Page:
• Our single location in Edinburgh and culture of communication encourage numerous daily discussions across the investment floor. These complement regular forums at which recommendations are reinforced and early-stage ideas identified so that colleagues have the opportunity to contribute. Once an idea has been evaluated, it is then discussed with all relevant portfolio managers using our framework of quality, value, growth and change.

• We have ownership and accountability at every stage of the investment process. Communication does not end with a recommendation. The sector manager ´owns´ and monitors the progression of each investment case, liaising closely with portfolio managers right through to eventual sale.

Ideas are generated by the team, predominantly through company meetings and information sharing with colleagues.

Company visits
Meeting company management, on-site, via conference calls and at our Edinburgh headquarters is a crucial part of the idea generation process. We speak with senior management, including CEOs, finance directors and, where possible, divisional heads. The level of company knowledge we have by running research teams based on sector specialism is very high.

Over the course of a year, the seven resources sector managers have approximately 700 company meetings. We are proactive in our approach and will often contact them when we have questions. We use company meetings to cross-reference with peers, suppliers and customers

The investment community tends to operate in silos, which we believe creates inefficiencies and opportunities, because information is not applied efficiently across sectors and regions. We purposely operate with broad sector remits and collaborate across the investment team so as to exploit these anomalies.
The investment team hold frequent ad-hoc meetings to discuss stock ideas. Scheduled weekly meetings provide a forum to preview the week ahead, flag important events and meetings and, most importantly, to challenge and debate key investment themes.

The team is located in one building, on one floor. This fosters short lines of communication and means we have a distinct decision-making and implementation advantage over our competitors. Broad share ownership in the business and our collegiate culture helps to underpin effective team working.

External research
We work with sell-side analysts and independent experts whom we regard as the best in their respective fields. They provide us with knowledge and modeling work that can accelerate our evaluation work. We do not rely on external sources for recommendations.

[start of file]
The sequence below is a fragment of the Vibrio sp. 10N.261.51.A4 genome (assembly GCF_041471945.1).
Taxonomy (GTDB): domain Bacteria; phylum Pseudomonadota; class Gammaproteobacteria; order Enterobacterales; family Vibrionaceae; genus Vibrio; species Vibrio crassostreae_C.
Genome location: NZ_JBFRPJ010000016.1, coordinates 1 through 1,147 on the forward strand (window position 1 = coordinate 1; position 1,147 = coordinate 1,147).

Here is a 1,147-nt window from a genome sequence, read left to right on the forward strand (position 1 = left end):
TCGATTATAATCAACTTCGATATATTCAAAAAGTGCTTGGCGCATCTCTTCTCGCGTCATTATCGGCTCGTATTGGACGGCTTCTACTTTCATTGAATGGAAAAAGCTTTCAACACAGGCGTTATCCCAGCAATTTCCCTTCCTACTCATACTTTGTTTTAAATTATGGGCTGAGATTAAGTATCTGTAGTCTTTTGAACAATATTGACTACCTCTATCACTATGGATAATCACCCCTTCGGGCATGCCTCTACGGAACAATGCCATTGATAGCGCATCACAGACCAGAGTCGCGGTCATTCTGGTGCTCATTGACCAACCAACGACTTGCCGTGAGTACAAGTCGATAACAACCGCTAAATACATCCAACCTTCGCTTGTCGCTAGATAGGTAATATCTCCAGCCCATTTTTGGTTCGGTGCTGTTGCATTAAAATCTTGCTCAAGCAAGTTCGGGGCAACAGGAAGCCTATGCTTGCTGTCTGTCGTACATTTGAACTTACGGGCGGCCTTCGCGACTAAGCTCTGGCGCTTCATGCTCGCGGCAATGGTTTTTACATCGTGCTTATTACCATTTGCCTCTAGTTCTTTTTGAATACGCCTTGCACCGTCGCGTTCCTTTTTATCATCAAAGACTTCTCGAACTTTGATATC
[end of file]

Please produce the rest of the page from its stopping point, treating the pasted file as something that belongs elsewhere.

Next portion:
Portfolio construction process
Once an opportunity has been identified and evaluated, the size of a new position in the portfolio is based on a balanced judgement between the degree of conviction and the stock´s contribution to the risk profile of the fund.

We do not believe that sector and geographical weightings are the most effective way to manage diversification and risk. We aim to have a high conviction portfolio of 30-50 stocks, diversified by individual share price drivers.

Our approach to risk management emphasises the following factors:

• We monitor carefully the contribution each position has to potential overall fund volatility;
• Stock correlations. We aim to build a portfolio with a wide range of share price drivers and avoid concentrations of correlated positions, particularly when such stocks exhibit high volatility. We use heat maps to monitor correlations across the entire portfolio;
• Macro factor sensitivity. We monitor the portfolio´s sensitivity to a wide range of factors including commodity prices, currencies, equity indices and interest rates. Since we do not expect to add much value by taking views on these variables, we typically aim to minimise such sensitivities. Where we do accept sensitivity to a commodity price, we must be able to evidence and support this position e.g. where assumptions used by equity analysts differ from commodity forward curves;
• Stress testing. Using both statistical methods and historical periods, we measure the portfolio´s reaction to a range of extreme scenarios; and
• Liquidity. We define as "illiquid" a position (total across all Martin Currie portfolios) that would take more than 10 trading days to close at no more than one third of average daily volume. Illiquidity is limited to 25% of the portfolio although to date it has run in low single digits.

In our view, the above factors give a more meaningful picture of the fund´s risk profile than do traditional measures based exposure at the sector, country or fund level.

Individual security weightings are set by taking into account manager conviction, stock volatility, correlations with current positions, as well as the general impact of the stock´s contribution to the risk profile of the fund."

Question 3

e-fundresearch: "Which over – and underweight positions are currently implemented in your natural resources and/or energy funds?"